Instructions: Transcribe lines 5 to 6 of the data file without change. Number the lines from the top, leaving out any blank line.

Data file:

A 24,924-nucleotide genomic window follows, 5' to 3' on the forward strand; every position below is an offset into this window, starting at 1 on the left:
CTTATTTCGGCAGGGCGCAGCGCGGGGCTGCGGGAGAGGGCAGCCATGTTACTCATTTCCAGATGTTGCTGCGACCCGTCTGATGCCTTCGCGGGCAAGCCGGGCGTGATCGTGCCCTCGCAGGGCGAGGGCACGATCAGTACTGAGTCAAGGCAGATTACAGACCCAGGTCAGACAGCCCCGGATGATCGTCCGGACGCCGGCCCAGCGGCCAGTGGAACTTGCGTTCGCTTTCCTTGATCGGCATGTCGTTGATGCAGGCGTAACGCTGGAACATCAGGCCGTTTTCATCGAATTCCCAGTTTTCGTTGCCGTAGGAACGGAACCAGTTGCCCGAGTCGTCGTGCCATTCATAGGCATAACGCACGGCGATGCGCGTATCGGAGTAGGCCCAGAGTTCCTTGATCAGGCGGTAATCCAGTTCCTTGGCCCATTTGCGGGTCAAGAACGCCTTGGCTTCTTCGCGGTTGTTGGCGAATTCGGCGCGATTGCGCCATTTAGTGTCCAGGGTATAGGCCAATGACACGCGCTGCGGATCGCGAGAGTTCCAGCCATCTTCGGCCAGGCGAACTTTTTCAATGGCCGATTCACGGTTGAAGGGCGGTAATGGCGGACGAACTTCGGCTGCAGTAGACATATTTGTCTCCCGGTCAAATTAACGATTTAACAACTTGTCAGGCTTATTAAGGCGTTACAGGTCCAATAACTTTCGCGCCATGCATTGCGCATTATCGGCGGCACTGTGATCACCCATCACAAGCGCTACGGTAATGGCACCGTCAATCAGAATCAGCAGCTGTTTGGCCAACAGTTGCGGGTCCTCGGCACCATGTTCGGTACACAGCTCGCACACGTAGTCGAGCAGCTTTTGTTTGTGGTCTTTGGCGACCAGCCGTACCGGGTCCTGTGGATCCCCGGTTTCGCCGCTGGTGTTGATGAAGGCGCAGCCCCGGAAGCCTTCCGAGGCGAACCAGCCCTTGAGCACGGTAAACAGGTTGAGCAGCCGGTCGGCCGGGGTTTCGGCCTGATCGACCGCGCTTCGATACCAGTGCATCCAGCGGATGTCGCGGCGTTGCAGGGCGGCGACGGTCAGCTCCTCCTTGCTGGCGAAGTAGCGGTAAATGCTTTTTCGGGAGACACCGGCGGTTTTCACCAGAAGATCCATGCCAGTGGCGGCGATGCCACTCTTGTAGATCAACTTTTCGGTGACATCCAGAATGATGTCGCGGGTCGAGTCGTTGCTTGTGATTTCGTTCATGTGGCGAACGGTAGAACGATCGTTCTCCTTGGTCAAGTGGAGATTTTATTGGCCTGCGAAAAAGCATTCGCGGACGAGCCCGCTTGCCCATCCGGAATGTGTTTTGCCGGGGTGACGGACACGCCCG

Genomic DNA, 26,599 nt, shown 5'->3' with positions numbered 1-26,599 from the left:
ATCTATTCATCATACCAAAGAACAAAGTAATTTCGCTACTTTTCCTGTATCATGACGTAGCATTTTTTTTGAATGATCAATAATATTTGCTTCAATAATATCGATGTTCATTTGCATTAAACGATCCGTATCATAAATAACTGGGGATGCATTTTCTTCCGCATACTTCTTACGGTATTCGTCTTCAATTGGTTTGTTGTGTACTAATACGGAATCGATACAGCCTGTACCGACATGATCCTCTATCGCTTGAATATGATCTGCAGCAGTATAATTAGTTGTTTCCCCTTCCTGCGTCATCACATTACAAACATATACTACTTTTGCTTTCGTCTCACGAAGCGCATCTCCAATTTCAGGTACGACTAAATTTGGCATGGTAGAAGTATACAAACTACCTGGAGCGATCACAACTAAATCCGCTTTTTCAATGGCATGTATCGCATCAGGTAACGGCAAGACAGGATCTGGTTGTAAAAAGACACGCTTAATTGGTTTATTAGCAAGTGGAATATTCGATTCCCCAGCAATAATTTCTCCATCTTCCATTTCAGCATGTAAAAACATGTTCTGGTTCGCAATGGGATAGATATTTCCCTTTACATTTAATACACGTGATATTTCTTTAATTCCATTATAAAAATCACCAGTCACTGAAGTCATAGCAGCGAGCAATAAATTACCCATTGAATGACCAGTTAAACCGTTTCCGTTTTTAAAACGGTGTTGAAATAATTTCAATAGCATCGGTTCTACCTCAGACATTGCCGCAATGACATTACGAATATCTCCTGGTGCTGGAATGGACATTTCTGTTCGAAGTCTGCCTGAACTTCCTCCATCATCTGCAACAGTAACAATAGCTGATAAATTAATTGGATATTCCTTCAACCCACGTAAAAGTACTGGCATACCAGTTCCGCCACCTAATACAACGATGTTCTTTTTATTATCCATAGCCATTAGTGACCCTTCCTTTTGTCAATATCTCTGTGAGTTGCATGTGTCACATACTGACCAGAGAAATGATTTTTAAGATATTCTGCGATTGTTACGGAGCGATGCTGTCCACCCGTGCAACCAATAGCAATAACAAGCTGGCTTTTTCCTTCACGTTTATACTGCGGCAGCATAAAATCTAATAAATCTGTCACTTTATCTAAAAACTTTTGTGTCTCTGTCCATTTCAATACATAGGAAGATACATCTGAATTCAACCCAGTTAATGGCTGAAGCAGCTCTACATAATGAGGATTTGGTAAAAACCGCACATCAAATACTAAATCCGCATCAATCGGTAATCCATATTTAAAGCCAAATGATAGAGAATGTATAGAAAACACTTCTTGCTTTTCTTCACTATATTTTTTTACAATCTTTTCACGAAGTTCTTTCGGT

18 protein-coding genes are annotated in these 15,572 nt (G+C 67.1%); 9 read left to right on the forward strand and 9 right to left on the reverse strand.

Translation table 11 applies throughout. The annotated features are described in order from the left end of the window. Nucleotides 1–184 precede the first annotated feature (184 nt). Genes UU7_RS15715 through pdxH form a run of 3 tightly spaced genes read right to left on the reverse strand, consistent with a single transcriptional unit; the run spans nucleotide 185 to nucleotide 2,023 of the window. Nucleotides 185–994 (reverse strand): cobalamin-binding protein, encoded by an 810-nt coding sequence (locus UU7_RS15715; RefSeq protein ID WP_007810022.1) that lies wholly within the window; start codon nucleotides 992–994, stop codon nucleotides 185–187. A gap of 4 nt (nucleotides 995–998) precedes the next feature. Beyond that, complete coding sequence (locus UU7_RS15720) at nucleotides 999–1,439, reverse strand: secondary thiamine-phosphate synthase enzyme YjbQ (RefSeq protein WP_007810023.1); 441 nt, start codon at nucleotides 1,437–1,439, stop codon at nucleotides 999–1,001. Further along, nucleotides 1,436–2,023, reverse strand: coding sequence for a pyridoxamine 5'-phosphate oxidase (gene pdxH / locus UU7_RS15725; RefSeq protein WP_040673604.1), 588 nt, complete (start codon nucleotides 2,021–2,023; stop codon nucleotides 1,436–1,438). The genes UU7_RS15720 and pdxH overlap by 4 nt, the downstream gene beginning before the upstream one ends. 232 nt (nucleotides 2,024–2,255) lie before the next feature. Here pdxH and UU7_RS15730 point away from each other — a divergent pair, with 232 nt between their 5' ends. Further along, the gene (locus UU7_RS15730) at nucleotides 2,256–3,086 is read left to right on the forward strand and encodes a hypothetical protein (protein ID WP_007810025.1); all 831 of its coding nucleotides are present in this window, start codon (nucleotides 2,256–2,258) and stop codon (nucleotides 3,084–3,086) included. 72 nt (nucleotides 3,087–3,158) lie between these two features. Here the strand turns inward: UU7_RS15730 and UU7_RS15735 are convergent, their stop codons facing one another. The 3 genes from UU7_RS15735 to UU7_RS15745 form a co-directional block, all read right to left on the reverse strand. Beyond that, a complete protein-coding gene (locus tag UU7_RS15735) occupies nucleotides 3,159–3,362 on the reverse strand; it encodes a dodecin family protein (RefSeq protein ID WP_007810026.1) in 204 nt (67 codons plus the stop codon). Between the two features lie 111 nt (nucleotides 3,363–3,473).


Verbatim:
18 protein-coding genes are annotated in these 15,572 nt (G+C 67.1%); 9 read left to right on the forward strand and 9 right to left on the reverse strand.

Translation table 11 applies throughout. The annotated features are described in order from the left end of the window. Nucleotides 1–184 precede the first annotated feature (184 nt). Genes UU7_RS15715 through pdxH form a run of 3 tightly spaced genes read right to left on the reverse strand, consistent with a single transcriptional unit; the run spans nucleotide 185 to nucleotide 2,023 of the window. Nucleotides 185–994 (reverse strand): cobalamin-binding protein, encoded by an 810-nt coding sequence (locus UU7_RS15715; RefSeq protein ID WP_007810022.1) that lies wholly within the window; start codon nucleotides 992–994, stop codon nucleotides 185–187. A gap of 4 nt (nucleotides 995–998) precedes the next feature. Beyond that, complete coding sequence (locus UU7_RS15720) at nucleotides 999–1,439, reverse strand: secondary thiamine-phosphate synthase enzyme YjbQ (RefSeq protein WP_007810023.1); 441 nt, start codon at nucleotides 1,437–1,439, stop codon at nucleotides 999–1,001. Further along, nucleotides 1,436–2,023, reverse strand: coding sequence for a pyridoxamine 5'-phosphate oxidase (gene pdxH / locus UU7_RS15725; RefSeq protein WP_040673604.1), 588 nt, complete (start codon nucleotides 2,021–2,023; stop codon nucleotides 1,436–1,438). The genes UU7_RS15720 and pdxH overlap by 4 nt, the downstream gene beginning before the upstream one ends. 232 nt (nucleotides 2,024–2,255) lie before the next feature. Here pdxH and UU7_RS15730 point away from each other — a divergent pair, with 232 nt between their 5' ends. Further along, the gene (locus UU7_RS15730) at nucleotides 2,256–3,086 is read left to right on the forward strand and encodes a hypothetical protein (protein ID WP_007810025.1); all 831 of its coding nucleotides are present in this window, start codon (nucleotides 2,256–2,258) and stop codon (nucleotides 3,084–3,086) included. 72 nt (nucleotides 3,087–3,158) lie between these two features. Here the strand turns inward: UU7_RS15730 and UU7_RS15735 are convergent, their stop codons facing one another. The 3 genes from UU7_RS15735 to UU7_RS15745 form a co-directional block, all read right to left on the reverse strand. Beyond that, a complete protein-coding gene (locus tag UU7_RS15735) occupies nucleotides 3,159–3,362 on the reverse strand; it encodes a dodecin family protein (RefSeq protein ID WP_007810026.1) in 204 nt (67 codons plus the stop codon). Between the two features lie 111 nt (nucleotides 3,363–3,473).